According to a report by the World Health Organization (WHO), more than 50% of patients do not take their prescription drugs properly resulting in poor health outcomes and unnecessary expenditure. The annual pharmaceutical revenue loss due to medication non-adherence in the United States alone is estimated to be $290 billion.
Poor prescription drug compliance is particularly prevalent in chronic care management. Diabetes and hypertension non-compliance rates in the United States are reported to be as high as 98% and 93% respectively.
By helping patients understand their medicines better and by simplifying medication management using technology, patient compliance rates can be increased to achieve better outcomes. Technologies like bar-coding in the hospitals, remote patient monitoring devices and daily text messages to remind people to take medicines have demonstrated their utility in boosting medication adherence.
Now, a recent start-up company PillPack in Manchester, US, intends to further make it less taxing for patients to manage their medications by packing their pills in small presorted packets organized by date and time and delivering them to their doorstep.
PillPack uses a high precision automated dispensing system to sort and fill personalized pill packets for each customer according to their prescription. Multiple barcode checks, calibrated medication canisters and image recognition system ensure dispensing accuracy by size, shape, color and density of each pill to make sure that a pill packet contains the right pills in right dosages. Manual checks by pharmacists at each step in the process eliminate any potential errors.
People who need to take multiple prescriptions every day now no longer need to visit the nearest pharmacy each month to refill, sort the pills and then remember to take them on the right day and at right time. The packets sent by PillPack are conveniently packed to individual prescriptions and organized by time and date which makes it easier to adhere to medication prescription. With shipments automatically arriving every two weeks, refills are not a problem anymore.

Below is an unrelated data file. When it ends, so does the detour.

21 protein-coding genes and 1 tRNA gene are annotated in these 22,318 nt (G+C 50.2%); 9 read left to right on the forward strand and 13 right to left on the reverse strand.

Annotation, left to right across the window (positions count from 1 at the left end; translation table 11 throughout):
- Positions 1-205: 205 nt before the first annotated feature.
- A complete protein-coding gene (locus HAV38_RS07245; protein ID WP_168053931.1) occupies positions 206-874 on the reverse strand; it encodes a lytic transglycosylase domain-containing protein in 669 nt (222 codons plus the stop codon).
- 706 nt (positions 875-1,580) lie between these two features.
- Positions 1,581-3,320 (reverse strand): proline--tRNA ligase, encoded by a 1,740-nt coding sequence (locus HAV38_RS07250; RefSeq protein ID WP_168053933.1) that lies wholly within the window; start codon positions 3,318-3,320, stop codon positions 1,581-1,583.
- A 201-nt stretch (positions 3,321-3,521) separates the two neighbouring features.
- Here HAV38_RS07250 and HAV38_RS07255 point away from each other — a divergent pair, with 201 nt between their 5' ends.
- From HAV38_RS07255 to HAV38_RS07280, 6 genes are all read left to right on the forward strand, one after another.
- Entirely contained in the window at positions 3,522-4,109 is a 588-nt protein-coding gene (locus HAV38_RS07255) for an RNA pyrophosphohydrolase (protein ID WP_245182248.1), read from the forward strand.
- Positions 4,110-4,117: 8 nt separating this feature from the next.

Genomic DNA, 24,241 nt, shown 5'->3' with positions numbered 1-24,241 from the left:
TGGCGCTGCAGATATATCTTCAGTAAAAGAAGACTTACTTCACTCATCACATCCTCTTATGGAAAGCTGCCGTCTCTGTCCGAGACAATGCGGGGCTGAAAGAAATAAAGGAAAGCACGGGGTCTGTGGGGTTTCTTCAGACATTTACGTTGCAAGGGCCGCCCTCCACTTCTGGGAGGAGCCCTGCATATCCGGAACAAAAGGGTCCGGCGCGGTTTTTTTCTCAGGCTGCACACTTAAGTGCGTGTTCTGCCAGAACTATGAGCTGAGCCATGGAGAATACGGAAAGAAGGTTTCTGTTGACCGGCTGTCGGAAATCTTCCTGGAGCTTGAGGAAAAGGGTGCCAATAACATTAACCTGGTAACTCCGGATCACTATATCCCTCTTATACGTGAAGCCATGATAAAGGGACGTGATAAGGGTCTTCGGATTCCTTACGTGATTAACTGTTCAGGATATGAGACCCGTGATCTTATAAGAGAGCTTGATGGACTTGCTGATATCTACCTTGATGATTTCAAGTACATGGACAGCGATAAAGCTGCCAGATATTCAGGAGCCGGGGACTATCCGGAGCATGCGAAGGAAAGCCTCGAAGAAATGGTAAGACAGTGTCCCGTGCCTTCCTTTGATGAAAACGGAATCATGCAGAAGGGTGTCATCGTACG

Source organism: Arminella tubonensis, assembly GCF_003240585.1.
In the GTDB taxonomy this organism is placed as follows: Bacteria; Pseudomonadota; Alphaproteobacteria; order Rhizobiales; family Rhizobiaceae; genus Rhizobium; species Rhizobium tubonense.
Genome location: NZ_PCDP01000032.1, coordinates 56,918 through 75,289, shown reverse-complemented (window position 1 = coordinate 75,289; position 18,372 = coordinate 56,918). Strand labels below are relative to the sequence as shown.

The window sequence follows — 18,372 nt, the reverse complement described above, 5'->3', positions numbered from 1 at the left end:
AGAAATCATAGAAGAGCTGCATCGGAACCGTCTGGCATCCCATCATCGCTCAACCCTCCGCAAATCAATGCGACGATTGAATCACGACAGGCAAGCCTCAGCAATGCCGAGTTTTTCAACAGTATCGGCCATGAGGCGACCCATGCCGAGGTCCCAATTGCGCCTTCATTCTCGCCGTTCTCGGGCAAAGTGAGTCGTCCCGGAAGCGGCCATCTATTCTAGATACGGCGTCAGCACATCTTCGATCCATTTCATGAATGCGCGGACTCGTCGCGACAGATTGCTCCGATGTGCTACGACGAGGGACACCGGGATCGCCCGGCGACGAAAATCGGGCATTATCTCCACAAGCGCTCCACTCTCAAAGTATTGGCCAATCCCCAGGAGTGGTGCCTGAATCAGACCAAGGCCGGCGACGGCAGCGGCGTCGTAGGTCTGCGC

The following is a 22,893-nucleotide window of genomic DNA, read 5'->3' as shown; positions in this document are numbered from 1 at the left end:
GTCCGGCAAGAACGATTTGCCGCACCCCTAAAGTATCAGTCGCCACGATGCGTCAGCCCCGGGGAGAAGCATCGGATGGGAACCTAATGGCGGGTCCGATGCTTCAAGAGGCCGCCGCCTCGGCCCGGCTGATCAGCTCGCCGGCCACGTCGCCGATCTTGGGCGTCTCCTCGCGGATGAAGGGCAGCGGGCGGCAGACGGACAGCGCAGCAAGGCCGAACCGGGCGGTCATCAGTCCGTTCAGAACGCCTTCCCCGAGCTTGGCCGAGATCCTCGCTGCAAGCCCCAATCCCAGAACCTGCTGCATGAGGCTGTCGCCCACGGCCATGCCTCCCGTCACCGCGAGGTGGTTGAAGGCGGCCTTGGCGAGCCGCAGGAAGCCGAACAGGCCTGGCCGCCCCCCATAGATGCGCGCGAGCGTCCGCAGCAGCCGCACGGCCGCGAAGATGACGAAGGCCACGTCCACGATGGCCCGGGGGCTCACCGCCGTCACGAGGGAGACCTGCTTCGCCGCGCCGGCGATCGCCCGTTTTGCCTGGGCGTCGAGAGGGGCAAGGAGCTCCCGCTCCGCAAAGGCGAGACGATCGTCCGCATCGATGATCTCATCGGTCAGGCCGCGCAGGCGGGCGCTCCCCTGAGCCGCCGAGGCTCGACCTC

The individual pill packs isn’t a new idea. Some long-term care facilities have been pre-sorting the pills to aid nurses who need to handle multiple patients but when the same idea is extended to mail-order pharmacy and backed by robust software systems, it has the potential to disrupt a huge market considering that the US alone has 30 million people who take five or more medications each day.
The firm launched by T J Parker, a second-generation pharmacist and Elliot Cohen, an engineer, went through incubation in TechStars Boston program and later received a $4 million investment from Atlas Venture, Founder Collective and other angel investors.
PillPack is now working on pushing this concept further and create mobile apps to integrate their service with wearable devices such as iWatch or Google Glass to alert customers when they have not taken their pills. Currently the company is licensed to operate in 31 states of the US and intends to cover more in 2014 but the business model being pioneered by PillPack has the potential to disrupt traditional pharmacy worldwide.